- What is a community cat?
- Where do community cats live?
- Who takes care of community cats?
- Why are there so many cats outdoors?
- What is TNR?
- Why do some people consider outdoor cats a nuisance?
- How does TNR solve common complaints about outdoor cats?
- Isn't living outside dangerous for cats?
- Why can’t animal shelters rescue all the community cats?
- Would it be better to just humanely euthanize the cats who can’t be adopted?
- Shouldn’t we remove cats in order to protect wildlife?
- How do we solve cat overpopulation?
- Why shouldn’t I let my cats roam outdoors?
- How can I tell if a cat I see outside is lost or needs my help?
- How can I help outdoor cats during extreme weather?
Community cat is the term we use for domestic cats who live outdoors and have no indication of having an owner. Their behavior can range from fearful and wary of people to friendly and open to human interaction. Older terms for these cats include feral cats and alley cats, but as those cats may not be feral or live in alleys, the animal welfare field has shifted to using the broader term "community cats."
Community cats are predominantly found near where people live or work. They can thrive in densely populated areas, where there is easy access to food and shelter, as well are rural settings, where they are often called barn cats. Many of these cats, especially the social ones, are considered to be “at home” by residents in the area they live. Community cats may live alone or in pairs or congregate in groups. Rarely do you find cats living in remote areas in the U.S., surviving without the help of humans.
An estimated 10-12% of the American public feed community cats. In addition to providing daily meals and fresh water, these cat caregivers may provide dedicated shelter to protect the cats in inclement weather and provide medical care if the cats become sick or are injured. They look out for the cats and often participate in TNR efforts to get the cats fixed and vaccinated and work with other residents to mitigate any complaints that arise due to the presence of the outdoor cats. While community cats are often referred to as “feral”—which means having escaped from domestication and returned to a wild state— the majority rely on humans for support.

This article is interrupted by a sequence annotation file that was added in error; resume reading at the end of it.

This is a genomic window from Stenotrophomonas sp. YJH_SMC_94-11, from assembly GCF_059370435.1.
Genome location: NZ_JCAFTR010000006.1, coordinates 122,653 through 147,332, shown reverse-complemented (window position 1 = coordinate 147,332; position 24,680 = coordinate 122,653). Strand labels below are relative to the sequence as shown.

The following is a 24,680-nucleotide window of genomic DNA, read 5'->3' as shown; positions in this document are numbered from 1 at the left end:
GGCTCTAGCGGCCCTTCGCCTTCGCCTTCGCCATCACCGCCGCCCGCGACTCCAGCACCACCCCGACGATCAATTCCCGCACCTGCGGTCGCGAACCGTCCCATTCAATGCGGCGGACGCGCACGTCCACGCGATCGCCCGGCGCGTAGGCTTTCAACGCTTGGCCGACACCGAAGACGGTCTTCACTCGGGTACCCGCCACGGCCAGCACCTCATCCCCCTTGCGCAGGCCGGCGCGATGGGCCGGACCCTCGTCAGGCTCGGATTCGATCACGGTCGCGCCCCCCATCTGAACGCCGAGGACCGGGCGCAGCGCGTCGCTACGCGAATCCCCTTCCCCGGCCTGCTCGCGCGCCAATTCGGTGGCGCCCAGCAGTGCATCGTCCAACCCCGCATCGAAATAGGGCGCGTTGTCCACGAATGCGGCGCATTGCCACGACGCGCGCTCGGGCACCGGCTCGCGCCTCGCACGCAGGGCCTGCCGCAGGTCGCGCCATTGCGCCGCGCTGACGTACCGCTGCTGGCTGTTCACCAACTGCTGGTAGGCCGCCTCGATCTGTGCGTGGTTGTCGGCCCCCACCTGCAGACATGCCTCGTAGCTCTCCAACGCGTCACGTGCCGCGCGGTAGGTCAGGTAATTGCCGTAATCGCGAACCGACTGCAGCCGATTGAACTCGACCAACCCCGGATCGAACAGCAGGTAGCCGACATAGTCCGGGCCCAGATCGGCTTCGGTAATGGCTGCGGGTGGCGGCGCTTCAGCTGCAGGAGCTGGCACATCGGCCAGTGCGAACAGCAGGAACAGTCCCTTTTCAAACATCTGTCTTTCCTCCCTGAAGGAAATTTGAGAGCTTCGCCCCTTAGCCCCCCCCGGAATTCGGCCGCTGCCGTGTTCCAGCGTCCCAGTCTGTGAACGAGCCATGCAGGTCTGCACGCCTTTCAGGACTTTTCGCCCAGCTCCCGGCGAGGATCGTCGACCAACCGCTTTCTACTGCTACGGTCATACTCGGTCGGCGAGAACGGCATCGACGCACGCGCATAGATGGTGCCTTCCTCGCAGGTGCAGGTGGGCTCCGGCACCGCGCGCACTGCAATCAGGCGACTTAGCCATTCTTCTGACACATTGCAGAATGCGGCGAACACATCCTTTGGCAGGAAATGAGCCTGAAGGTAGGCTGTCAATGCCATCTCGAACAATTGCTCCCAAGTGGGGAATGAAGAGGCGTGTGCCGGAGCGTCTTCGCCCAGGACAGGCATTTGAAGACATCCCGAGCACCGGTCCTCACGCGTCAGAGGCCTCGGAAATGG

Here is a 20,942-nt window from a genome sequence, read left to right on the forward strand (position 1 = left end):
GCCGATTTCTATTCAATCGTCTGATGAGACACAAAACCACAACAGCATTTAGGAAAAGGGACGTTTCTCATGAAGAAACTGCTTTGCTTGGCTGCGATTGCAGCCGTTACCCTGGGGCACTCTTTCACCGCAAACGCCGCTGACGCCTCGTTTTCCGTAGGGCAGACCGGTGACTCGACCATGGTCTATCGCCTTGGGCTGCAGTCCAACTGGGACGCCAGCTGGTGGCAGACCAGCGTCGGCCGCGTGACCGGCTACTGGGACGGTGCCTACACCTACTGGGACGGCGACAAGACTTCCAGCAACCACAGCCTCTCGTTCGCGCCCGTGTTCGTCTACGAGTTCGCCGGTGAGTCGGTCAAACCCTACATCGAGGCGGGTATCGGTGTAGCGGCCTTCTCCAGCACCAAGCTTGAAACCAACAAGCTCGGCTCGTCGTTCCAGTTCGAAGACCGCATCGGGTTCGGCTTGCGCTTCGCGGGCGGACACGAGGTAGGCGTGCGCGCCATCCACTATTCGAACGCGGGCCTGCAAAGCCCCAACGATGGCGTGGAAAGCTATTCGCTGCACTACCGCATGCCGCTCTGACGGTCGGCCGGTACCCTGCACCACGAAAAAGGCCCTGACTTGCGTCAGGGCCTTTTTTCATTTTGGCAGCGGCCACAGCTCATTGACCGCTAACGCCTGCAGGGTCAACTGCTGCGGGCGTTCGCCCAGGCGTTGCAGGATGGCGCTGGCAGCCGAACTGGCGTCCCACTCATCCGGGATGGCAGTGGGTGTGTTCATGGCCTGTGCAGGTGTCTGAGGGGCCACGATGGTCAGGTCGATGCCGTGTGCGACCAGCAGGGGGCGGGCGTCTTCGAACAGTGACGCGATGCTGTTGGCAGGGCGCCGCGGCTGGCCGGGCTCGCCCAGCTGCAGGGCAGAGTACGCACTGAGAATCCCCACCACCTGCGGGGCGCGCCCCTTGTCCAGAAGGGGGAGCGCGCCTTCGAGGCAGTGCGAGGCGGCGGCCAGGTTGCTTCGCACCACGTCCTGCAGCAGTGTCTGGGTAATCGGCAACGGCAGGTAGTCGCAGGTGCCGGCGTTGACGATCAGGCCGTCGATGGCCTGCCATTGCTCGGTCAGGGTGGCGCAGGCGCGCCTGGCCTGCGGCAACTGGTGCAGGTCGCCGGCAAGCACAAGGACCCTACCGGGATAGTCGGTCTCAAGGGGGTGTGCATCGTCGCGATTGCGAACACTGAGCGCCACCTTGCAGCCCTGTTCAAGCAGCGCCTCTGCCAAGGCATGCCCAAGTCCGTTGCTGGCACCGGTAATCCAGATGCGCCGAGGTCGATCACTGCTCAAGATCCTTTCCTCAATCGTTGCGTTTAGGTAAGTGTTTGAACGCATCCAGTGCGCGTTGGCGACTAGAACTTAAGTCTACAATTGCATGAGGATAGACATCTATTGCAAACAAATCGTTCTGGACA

Overpopulation is a serious concern with an estimated 30 to 40 million community cats in the United States. Some cats have lived outside for generations, while others adapted to living outdoors after being lost or abandoned. Left to their own proclivities, these cats reproduce. Since a female cat can become pregnant as early as five months of age and have multiple litters each year, the number of cats in a neighborhood can rapidly increase if cats aren't spayed or neutered.